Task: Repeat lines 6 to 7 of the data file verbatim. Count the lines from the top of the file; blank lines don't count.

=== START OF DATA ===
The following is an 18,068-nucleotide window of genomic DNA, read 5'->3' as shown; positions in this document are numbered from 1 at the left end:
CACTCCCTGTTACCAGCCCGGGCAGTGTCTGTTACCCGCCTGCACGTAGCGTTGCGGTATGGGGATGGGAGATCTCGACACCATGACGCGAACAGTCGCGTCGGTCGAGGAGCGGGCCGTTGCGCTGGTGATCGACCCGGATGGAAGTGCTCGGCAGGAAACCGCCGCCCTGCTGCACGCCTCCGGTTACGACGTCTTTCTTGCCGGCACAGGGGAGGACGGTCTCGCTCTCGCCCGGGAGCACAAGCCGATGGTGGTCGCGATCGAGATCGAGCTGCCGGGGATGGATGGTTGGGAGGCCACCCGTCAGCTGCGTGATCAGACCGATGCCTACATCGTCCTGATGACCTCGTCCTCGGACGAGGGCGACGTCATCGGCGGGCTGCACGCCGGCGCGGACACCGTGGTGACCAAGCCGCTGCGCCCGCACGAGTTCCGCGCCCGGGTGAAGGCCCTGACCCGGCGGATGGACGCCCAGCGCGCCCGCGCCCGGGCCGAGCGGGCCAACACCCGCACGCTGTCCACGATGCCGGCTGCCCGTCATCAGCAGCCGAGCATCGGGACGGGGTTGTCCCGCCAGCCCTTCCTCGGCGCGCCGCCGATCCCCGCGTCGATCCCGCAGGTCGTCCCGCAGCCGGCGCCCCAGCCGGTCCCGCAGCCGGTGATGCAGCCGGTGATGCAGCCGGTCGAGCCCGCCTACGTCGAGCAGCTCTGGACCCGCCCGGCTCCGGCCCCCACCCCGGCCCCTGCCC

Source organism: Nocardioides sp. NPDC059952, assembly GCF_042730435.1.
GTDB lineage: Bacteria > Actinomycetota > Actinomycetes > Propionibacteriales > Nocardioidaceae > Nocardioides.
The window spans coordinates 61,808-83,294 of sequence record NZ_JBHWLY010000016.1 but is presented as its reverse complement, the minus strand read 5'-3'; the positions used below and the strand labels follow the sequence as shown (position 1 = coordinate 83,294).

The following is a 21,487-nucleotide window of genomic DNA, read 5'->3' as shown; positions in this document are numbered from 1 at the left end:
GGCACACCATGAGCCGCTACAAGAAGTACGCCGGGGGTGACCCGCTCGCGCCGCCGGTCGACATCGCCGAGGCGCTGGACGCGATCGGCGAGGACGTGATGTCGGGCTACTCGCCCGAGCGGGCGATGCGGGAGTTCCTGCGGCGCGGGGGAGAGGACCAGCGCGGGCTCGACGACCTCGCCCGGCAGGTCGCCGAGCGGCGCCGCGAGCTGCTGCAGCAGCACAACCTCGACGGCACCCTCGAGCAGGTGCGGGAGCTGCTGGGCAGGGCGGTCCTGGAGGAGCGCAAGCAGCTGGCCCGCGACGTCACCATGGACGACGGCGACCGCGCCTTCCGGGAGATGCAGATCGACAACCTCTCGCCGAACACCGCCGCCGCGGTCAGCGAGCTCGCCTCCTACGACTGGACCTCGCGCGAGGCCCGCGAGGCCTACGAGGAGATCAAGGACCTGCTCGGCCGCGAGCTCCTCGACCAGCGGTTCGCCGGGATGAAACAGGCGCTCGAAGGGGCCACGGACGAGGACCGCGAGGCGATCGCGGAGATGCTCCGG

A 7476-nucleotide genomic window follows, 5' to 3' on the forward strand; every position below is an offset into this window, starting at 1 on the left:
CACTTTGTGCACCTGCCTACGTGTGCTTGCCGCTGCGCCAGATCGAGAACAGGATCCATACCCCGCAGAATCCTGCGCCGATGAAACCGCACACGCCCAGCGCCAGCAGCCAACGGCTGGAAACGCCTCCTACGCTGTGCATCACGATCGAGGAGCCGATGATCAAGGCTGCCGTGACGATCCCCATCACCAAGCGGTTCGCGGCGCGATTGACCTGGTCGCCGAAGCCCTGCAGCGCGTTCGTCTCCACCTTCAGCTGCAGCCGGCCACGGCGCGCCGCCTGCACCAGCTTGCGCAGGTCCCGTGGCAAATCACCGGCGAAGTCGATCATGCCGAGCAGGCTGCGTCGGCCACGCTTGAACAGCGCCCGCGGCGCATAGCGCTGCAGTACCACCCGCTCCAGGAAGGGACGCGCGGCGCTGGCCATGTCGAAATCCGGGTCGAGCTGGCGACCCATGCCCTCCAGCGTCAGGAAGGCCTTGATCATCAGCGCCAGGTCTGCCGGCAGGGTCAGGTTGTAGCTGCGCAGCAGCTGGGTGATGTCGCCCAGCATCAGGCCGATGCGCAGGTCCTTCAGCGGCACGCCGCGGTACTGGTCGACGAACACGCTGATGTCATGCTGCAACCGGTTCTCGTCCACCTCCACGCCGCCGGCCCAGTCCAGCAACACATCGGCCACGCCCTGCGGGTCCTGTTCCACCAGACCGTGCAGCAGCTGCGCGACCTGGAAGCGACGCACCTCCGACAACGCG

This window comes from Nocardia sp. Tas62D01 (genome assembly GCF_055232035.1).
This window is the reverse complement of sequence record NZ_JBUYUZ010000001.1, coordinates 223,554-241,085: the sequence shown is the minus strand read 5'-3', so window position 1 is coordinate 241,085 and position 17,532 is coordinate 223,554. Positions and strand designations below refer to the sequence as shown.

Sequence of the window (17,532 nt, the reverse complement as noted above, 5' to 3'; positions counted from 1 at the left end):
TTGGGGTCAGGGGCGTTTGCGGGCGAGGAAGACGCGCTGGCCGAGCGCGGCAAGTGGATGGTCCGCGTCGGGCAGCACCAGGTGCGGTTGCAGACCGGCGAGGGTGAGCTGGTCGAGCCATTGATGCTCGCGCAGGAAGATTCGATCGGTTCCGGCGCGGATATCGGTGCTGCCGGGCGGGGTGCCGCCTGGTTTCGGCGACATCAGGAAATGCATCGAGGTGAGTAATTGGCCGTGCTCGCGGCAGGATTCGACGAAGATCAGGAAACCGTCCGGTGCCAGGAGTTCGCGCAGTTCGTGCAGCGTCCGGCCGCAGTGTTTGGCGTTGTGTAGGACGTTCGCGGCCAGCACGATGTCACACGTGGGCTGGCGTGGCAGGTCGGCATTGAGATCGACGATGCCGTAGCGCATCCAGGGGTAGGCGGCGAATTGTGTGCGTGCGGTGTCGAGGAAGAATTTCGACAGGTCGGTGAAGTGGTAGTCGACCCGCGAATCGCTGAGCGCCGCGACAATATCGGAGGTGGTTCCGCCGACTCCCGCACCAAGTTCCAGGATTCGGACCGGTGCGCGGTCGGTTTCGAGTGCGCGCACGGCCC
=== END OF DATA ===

The following is a 21,487-nucleotide window of genomic DNA, read 5'->3' as shown; positions in this document are numbered from 1 at the left end:
GGCACACCATGAGCCGCTACAAGAAGTACGCCGGGGGTGACCCGCTCGCGCCGCCGGTCGACATCGCCGAGGCGCTGGACGCGATCGGCGAGGACGTGATGTCGGGCTACTCGCCCGAGCGGGCGATGCGGGAGTTCCTGCGGCGCGGGGGAGAGGACCAGCGCGGGCTCGACGACCTCGCCCGGCAGGTCGCCGAGCGGCGCCGCGAGCTGCTGCAGCAGCACAACCTCGACGGCACCCTCGAGCAGGTGCGGGAGCTGCTGGGCAGGGCGGTCCTGGAGGAGCGCAAGCAGCTGGCCCGCGACGTCACCATGGACGACGGCGACCGCGCCTTCCGGGAGATGCAGATCGACAACCTCTCGCCGAACACCGCCGCCGCGGTCAGCGAGCTCGCCTCCTACGACTGGACCTCGCGCGAGGCCCGCGAGGCCTACGAGGAGATCAAGGACCTGCTCGGCCGCGAGCTCCTCGACCAGCGGTTCGCCGGGATGAAACAGGCGCTCGAAGGGGCCACGGACGAGGACCGCGAGGCGATCGCGGAGATGCTCCGG